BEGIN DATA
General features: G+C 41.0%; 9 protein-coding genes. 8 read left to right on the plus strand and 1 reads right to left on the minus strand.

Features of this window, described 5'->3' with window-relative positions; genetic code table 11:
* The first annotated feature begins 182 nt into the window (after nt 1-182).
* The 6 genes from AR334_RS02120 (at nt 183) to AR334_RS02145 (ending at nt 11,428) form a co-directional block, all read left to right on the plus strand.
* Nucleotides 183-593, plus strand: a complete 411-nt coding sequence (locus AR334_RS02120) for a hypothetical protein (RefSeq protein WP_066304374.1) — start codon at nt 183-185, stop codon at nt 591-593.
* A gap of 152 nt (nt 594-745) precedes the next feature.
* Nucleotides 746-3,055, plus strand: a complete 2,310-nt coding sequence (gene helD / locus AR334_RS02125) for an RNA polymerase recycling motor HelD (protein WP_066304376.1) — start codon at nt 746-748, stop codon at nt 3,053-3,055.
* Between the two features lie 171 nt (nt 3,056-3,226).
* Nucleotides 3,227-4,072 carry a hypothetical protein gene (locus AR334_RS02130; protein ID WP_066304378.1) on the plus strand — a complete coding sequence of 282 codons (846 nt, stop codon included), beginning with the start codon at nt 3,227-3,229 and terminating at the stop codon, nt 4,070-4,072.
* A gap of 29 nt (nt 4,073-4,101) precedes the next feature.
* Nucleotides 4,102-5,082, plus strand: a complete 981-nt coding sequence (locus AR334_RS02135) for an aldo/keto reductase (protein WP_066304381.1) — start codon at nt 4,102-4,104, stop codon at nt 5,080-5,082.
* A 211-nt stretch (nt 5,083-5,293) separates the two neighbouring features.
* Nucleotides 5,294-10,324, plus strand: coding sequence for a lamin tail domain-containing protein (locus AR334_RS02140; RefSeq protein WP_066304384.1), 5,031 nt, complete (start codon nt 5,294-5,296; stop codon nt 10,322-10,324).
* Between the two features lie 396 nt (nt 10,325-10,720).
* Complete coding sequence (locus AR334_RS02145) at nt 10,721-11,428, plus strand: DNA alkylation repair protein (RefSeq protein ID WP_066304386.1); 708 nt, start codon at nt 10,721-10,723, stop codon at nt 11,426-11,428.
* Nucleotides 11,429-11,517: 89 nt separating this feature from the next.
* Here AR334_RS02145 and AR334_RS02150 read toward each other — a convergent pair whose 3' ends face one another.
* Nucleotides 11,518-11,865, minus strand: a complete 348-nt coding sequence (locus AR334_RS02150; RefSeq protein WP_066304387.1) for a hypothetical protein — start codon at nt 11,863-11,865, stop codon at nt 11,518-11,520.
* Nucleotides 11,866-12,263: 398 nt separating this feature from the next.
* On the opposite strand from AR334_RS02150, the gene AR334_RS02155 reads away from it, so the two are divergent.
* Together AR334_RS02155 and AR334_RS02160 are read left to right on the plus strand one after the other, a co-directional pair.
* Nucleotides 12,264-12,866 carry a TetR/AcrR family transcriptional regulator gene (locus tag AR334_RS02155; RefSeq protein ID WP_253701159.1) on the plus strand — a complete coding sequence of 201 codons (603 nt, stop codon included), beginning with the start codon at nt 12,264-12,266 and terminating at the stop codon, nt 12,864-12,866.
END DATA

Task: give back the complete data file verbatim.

General features: G+C 41.0%; 9 protein-coding genes. 8 read left to right on the plus strand and 1 reads right to left on the minus strand.

Features of this window, described 5'->3' with window-relative positions; genetic code table 11:
* The first annotated feature begins 182 nt into the window (after nt 1-182).
* The 6 genes from AR334_RS02120 (at nt 183) to AR334_RS02145 (ending at nt 11,428) form a co-directional block, all read left to right on the plus strand.
* Nucleotides 183-593, plus strand: a complete 411-nt coding sequence (locus AR334_RS02120) for a hypothetical protein (RefSeq protein WP_066304374.1) — start codon at nt 183-185, stop codon at nt 591-593.
* A gap of 152 nt (nt 594-745) precedes the next feature.
* Nucleotides 746-3,055, plus strand: a complete 2,310-nt coding sequence (gene helD / locus AR334_RS02125) for an RNA polymerase recycling motor HelD (protein WP_066304376.1) — start codon at nt 746-748, stop codon at nt 3,053-3,055.
* Between the two features lie 171 nt (nt 3,056-3,226).
* Nucleotides 3,227-4,072 carry a hypothetical protein gene (locus AR334_RS02130; protein ID WP_066304378.1) on the plus strand — a complete coding sequence of 282 codons (846 nt, stop codon included), beginning with the start codon at nt 3,227-3,229 and terminating at the stop codon, nt 4,070-4,072.
* A gap of 29 nt (nt 4,073-4,101) precedes the next feature.
* Nucleotides 4,102-5,082, plus strand: a complete 981-nt coding sequence (locus AR334_RS02135) for an aldo/keto reductase (protein WP_066304381.1) — start codon at nt 4,102-4,104, stop codon at nt 5,080-5,082.
* A 211-nt stretch (nt 5,083-5,293) separates the two neighbouring features.
* Nucleotides 5,294-10,324, plus strand: coding sequence for a lamin tail domain-containing protein (locus AR334_RS02140; RefSeq protein WP_066304384.1), 5,031 nt, complete (start codon nt 5,294-5,296; stop codon nt 10,322-10,324).
* Between the two features lie 396 nt (nt 10,325-10,720).
* Complete coding sequence (locus AR334_RS02145) at nt 10,721-11,428, plus strand: DNA alkylation repair protein (RefSeq protein ID WP_066304386.1); 708 nt, start codon at nt 10,721-10,723, stop codon at nt 11,426-11,428.
* Nucleotides 11,429-11,517: 89 nt separating this feature from the next.
* Here AR334_RS02145 and AR334_RS02150 read toward each other — a convergent pair whose 3' ends face one another.
* Nucleotides 11,518-11,865, minus strand: a complete 348-nt coding sequence (locus AR334_RS02150; RefSeq protein WP_066304387.1) for a hypothetical protein — start codon at nt 11,863-11,865, stop codon at nt 11,518-11,520.
* Nucleotides 11,866-12,263: 398 nt separating this feature from the next.
* On the opposite strand from AR334_RS02150, the gene AR334_RS02155 reads away from it, so the two are divergent.
* Together AR334_RS02155 and AR334_RS02160 are read left to right on the plus strand one after the other, a co-directional pair.
* Nucleotides 12,264-12,866 carry a TetR/AcrR family transcriptional regulator gene (locus tag AR334_RS02155; RefSeq protein ID WP_253701159.1) on the plus strand — a complete coding sequence of 201 codons (603 nt, stop codon included), beginning with the start codon at nt 12,264-12,266 and terminating at the stop codon, nt 12,864-12,866.